The filmmaker often dabbles in music, but he rarely plays live – and a one-off concert in Paris in 2002 may explain why
Although David Lynch is primarily known as a director, he’s always been active in mediums outside of cinema. Last year’s The Art Life documentary looked at his visual arts background, while his enthusiasm for the internet saw him debut the 121-part documentary series Interview Project on his website in the late 2000s. Music is where he’s made the most mark outside of filmmaking. He notably branched out into decayed Americana songwriting with the solo albums Crazy Clown Time and The Big Dream in 2011 and 2013 respectively, but in the past he’s done everything from staging avant-garde musicals with Nicolas Cage and Laura Dern to producing torch songs with Julee Cruise.
Lynch has never taken his musical ideas on the road, and there’s a reason for that. “Take the word ‘terrify’ and then make every letter as big as Mt. Rushmore, and you’ll have a good idea how I feel (about performing live),” Lynch told Entertainment Weekly in 2012. That fear probably developed in 2002, when he played a one-off concert in Paris.
Between 1998 and 2000, Lynch worked with the engineer John Neff on BLUE BOB, a project they said was inspired by “the pounding machinery of the smokestack industry and the raw amplified birth of rock and roll”. Their debut album BlueBOB (stylised as ƎU⅃ᗺᗷOᗷ on the record sleeve) was released in 2001 through Lynch’s own record label Absurda and the independent Soulitude Records and made available on Lynch’s website. Although it received a mixed response from critics, there was enough interest in the European territories it came out to justify a live performance.
The problem, as fansite Welcome to Twin Peaks wrote, is that they didn’t have a band. Lynch and Neff brought in four musicians on short notice and quickly worked out how to translate their studio project to the stage. On November 11, 2002, the group took to Paris’s Olympia Theatre, where they shared a bill with Portishead’s Beth Gibbons, for the first – and only – BLUE BOB concert. Lynch was understandably terrified about playing guitar, an instrument he’d only picked up a few years earlier, to thousands of people. “That was something I didn’t imagine,” he told Yaron Gat, a fan from the DavidLynch.com forum who’d travelled from Israel for the show, in an interview the next day. “I imagine a lot of things, but not that.”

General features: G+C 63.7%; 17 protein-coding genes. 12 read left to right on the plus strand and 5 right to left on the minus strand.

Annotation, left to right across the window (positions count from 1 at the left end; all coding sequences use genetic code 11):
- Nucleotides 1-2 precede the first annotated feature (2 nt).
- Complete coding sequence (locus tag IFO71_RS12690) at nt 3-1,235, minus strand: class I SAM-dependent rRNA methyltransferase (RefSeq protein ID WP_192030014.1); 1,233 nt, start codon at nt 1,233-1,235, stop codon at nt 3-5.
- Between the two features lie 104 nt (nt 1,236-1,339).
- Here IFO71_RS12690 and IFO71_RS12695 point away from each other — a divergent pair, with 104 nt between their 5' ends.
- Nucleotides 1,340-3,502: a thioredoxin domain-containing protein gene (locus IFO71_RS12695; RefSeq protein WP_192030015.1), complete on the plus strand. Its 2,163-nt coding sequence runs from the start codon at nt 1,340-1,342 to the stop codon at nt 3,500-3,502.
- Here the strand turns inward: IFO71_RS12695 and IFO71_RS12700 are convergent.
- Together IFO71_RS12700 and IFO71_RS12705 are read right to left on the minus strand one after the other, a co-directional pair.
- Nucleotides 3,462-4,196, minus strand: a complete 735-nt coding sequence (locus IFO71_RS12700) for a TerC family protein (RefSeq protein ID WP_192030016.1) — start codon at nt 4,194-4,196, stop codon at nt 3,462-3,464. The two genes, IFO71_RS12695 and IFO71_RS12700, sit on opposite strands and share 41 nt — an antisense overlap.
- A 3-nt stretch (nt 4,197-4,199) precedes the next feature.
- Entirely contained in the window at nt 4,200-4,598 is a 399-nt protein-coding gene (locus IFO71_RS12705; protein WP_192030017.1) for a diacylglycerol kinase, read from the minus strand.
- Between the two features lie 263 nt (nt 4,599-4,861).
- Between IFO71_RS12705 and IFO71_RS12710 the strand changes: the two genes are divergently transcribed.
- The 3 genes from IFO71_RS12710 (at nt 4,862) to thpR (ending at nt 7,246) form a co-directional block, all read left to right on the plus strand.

“He was real nervous about playing live, and I told him that there’s a roar that occurs right when you’re announced, right when people realise you’re about to go on,” John Neff said in a later interview. “And I said, ‘That roar is one of the biggest adrenaline rushes you’ll ever have.’ And sure enough, when the girls walked out with the BLUE BOB signs in front of the audience, it was just like a train coming down the tracks. It was a huge roar.”
Lynch himself did seem to have that rush, as he explained after the show: “It was a traumatic thrill… It was torment, and since I heard we were committed to do it, it’s been a torment. Then suddenly it was over, and it was beautiful when it was over! It was so beautiful I can’t tell you… The fun was a nine and the torment, song by song, fell to zero.”
In 2016, Welcome to Twin Peaks reported that Mary Hutter was making a documentary, BLUE BOB in Paris, about the show, though trailers for it have mostly been scrubbed from the internet. “We were supposed to play more shows, and even got a tour opening offer from The Rolling Stones, but Dave did not like playing in front of an audience,” Neff later wrote. “Ah well.”
Despite his nerves, Lynch has taken to the stage once or twice since the BLUE BOB concert, but it’s been in a very different form. In 2007 he released Polish Night Music, an experimental album recorded with Polish-American composer Marek Zebrowski (and, incidentally, engineered by John Neff), and to promote it the two performed together at Paris’s Fondation Cartier pour l’Art Contemporain as part of an exhibition of Lynch’s artwork; they reunited four years later for a performance at the University of Southern California, but both shows were improvised, with Lynch making sounds on a Korg synthesiser rather than playing his own songs on guitar.
But otherwise the idea of Lynch performing live, to paraphrase the filmmaker himself, is as dead as a doornail. All that remains from BLUE BOB’s show is some punishingly brief fan footage.